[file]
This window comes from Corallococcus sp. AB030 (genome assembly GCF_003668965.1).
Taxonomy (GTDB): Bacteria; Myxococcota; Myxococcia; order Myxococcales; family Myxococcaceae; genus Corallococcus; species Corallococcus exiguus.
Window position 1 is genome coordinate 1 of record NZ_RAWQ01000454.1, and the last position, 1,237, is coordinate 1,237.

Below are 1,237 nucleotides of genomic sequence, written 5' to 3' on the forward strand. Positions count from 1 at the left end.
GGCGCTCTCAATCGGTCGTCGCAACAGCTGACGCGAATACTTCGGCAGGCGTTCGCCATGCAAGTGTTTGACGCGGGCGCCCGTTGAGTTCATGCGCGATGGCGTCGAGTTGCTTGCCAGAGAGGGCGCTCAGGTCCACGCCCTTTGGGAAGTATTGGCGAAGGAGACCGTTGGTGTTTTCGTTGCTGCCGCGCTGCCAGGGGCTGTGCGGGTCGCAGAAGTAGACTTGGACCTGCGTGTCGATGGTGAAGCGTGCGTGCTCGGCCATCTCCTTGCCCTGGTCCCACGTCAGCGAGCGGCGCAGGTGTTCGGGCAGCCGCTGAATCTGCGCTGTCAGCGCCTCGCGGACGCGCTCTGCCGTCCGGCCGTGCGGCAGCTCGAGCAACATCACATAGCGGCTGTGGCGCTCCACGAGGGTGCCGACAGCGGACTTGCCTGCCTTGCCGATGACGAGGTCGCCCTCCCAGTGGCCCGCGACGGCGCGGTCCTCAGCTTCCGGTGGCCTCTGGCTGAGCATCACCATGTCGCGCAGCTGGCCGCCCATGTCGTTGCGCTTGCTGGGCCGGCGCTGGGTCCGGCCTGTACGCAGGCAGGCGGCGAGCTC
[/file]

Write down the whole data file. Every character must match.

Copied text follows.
This window comes from Corallococcus sp. AB030 (genome assembly GCF_003668965.1).
Taxonomy (GTDB): Bacteria; Myxococcota; Myxococcia; order Myxococcales; family Myxococcaceae; genus Corallococcus; species Corallococcus exiguus.
Window position 1 is genome coordinate 1 of record NZ_RAWQ01000454.1, and the last position, 1,237, is coordinate 1,237.

Below are 1,237 nucleotides of genomic sequence, written 5' to 3' on the forward strand. Positions count from 1 at the left end.
GGCGCTCTCAATCGGTCGTCGCAACAGCTGACGCGAATACTTCGGCAGGCGTTCGCCATGCAAGTGTTTGACGCGGGCGCCCGTTGAGTTCATGCGCGATGGCGTCGAGTTGCTTGCCAGAGAGGGCGCTCAGGTCCACGCCCTTTGGGAAGTATTGGCGAAGGAGACCGTTGGTGTTTTCGTTGCTGCCGCGCTGCCAGGGGCTGTGCGGGTCGCAGAAGTAGACTTGGACCTGCGTGTCGATGGTGAAGCGTGCGTGCTCGGCCATCTCCTTGCCCTGGTCCCACGTCAGCGAGCGGCGCAGGTGTTCGGGCAGCCGCTGAATCTGCGCTGTCAGCGCCTCGCGGACGCGCTCTGCCGTCCGGCCGTGCGGCAGCTCGAGCAACATCACATAGCGGCTGTGGCGCTCCACGAGGGTGCCGACAGCGGACTTGCCTGCCTTGCCGATGACGAGGTCGCCCTCCCAGTGGCCCGCGACGGCGCGGTCCTCAGCTTCCGGTGGCCTCTGGCTGAGCATCACCATGTCGCGCAGCTGGCCGCCCATGTCGTTGCGCTTGCTGGGCCGGCGCTGGGTCCGGCCTGTACGCAGGCAGGCGGCGAGCTC